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Why is my BRAND NEW domain immediately getting spammed?


I just purchased a domain and got it all set up. When I made my email
accounts for it, I instantly started getting spam. This is a brand new domain –
are the spammers in bed with my registrar or is something else going on? How’d
they start spamming me so quickly?

Something else is going on.

While it’s possible that spammers are looking at newly registered domains (I
don’t think that they need any special backdoor access to your registrar for that),
that doesn’t seem like a particularly useful thing for the spammers to be doing.
Newly registered domains aren’t likely to have a lot of email recipients and
they are what the spammers want.

No, I think something significantly more mundane is happening here.

In fact, it’s possible that we might have a hard time calling some of those
emails spam at all.


Everything old is new…

My guess is that while you did just newly register the domain, you might not be the first person to have owned it.

“It’s possible that the domain name you just purchased was once owned by someone else.”

Your domain name – something like “” – is kind of like your home, your property, and your house on the internet. People come by for a visit (hopefully), mail gets sent there, and so on.

And like real estate in the real world, property on the internet gets sold, traded, or abandoned all the time.

And someone new moves in.

Perhaps that someone was you.

It’s possible that the domain name that you just purchased was once owned by someone else.

And now, you’re getting their mail.

Email accounts & catch-alls

If there were active email accounts used on your domain by its prior owner and you set up accounts with the same email name, perhaps they had and you also happened to set up, you’d now be getting any email that’s still trying to reach the prior owner.

Depending on circumstance, that could be unlikely (you have unique email names that don’t overlap with the prior owner) or very likely (you’ve set up all of the standard domain email addresses, such as,, and so on – and so did the prior owner).

Depending on how your domain is hosted, what’s more likely is that there’s a “catch-all” account that’s been set up. A catch-all is an email account that receives all of the email for which there is no configured email address. For example, if you don’t have configured as an email address, and someone sends email to, it gets sent to the catch-all account instead.

And, perhaps, as the domain owner, you’re getting all of the mail caught by that catch-all.

You’ll probably want to look at turning that feature off.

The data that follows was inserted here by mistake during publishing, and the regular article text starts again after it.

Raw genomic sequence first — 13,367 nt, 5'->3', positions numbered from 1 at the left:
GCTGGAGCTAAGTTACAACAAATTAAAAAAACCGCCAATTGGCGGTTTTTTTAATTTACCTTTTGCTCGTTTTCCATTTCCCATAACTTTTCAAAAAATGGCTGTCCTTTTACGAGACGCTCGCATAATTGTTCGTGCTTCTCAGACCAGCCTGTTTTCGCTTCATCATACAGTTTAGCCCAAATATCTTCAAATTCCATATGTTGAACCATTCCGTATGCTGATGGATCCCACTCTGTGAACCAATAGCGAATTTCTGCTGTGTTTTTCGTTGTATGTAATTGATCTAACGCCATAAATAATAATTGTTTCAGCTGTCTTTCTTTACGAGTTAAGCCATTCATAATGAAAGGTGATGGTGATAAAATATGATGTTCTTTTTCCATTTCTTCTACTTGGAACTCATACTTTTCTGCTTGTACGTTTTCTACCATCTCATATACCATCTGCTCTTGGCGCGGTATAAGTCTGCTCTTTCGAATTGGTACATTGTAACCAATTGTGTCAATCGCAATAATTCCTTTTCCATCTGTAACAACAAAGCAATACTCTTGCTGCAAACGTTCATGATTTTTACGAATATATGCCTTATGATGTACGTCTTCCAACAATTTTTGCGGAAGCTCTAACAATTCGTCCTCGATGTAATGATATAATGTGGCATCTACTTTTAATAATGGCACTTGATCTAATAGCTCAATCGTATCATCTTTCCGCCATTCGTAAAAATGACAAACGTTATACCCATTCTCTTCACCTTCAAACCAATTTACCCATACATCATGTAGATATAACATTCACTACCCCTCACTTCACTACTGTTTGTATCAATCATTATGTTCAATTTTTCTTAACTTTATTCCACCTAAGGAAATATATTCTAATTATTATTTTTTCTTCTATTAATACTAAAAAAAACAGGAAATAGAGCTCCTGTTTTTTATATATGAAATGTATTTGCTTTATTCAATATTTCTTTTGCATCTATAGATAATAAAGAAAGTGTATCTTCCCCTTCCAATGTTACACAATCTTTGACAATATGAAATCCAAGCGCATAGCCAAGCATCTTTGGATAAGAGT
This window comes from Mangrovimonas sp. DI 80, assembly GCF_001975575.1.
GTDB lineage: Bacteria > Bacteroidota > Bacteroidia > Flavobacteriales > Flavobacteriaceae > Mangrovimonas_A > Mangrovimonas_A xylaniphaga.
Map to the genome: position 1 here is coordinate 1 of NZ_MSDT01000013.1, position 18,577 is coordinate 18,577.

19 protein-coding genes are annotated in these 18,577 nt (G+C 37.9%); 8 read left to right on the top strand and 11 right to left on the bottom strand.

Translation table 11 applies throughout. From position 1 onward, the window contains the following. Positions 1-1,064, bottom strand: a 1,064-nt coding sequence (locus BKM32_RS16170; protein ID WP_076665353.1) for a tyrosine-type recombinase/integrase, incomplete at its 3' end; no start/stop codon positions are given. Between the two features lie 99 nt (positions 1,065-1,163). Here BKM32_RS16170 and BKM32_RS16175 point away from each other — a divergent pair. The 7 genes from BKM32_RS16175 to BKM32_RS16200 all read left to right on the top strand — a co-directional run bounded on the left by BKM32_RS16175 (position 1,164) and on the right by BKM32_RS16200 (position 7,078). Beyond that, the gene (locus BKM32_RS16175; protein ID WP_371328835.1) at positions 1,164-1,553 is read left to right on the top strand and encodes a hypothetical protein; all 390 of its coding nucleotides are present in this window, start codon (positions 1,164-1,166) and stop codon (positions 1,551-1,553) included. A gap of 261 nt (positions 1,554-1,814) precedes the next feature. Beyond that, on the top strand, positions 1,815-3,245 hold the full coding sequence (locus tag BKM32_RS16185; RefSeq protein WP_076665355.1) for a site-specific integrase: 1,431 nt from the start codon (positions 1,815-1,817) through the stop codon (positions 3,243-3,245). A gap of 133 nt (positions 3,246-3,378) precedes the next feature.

It might or might not be spam

So you purchase your domain name, you set up as your email address, and you suddenly start getting the weekly pickled herring newsletter for herring lovers.


Why? Because the previous owner of that domain used as an email address and they had subscribed to the pickled herring newsletter. They just didn’t bother to unsubscribe when they let the domain go and the pickled herring people either didn’t get any notification that the email address was no longer valid or they ignored it.

Is that spam?

It could go either way, but I’d probably say no. It’s possible that everyone did everything right (except perhaps for the previous owner not unsubscribing, but even there, I can see scenarios where they couldn’t) and that the pickled herring people should not be punished by labeling their email as spam.

It’s possible that you should simply unsubscribe (unless you like pickled herring, that is.)

On the other hand, how do you know that this newsletter is legitimate? For all that you know, the prior owner didn’t subscribe and what you’re getting is spam from the notorious pickled herring cartel.

So, I guess, you could mark it as spam. I’d feel guilty doing that, though, if the mail looked legitimate. Maybe because I have my own newsletter, I’m reluctant to punish newsletter publishers with the Spam button when it’s very possible that they did nothing wrong.

On the other hand, if it’s obviously spam, mark it as such if your email system offers that feature.

What to do?

If you find yourself in this situation, I’d recommend a couple of steps:

  • Turn off the “catch all” functionality so all email that isn’t sent to an email address that you define is either rejected or simply discarded.

  • Put another way, configure your mailer to only accept email for email addresses that you’ve defined.

  • If an email address that you create starts getting the prior owner’s email, either deal with it (unsubscribe, delete, mark as spam, however you choose to proceed), or create a new, different email address and use that instead.

Do this

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5 comments on “Why is my BRAND NEW domain immediately getting spammed?”

  1. I suppose another way to tell is by checking the “to” addresses. (Or, for the more technically-inclined, the SMTP “RCPT TO:” address, given that the actual address may be hidden from a BCC line.)

    If all of the unwanted/unexpected e-mails are going to a single address, it may be as you described, just left-overs from a previous owner of the domain.

    However, if you get numerous copies, all to different addresses, it’s likely spam.

    And, of course, spammers don’t care about any inconveniences they put you through. Nothing stops a spammer from actively seeking new domains, and simply doing the spam equivalent of a dictionary attack.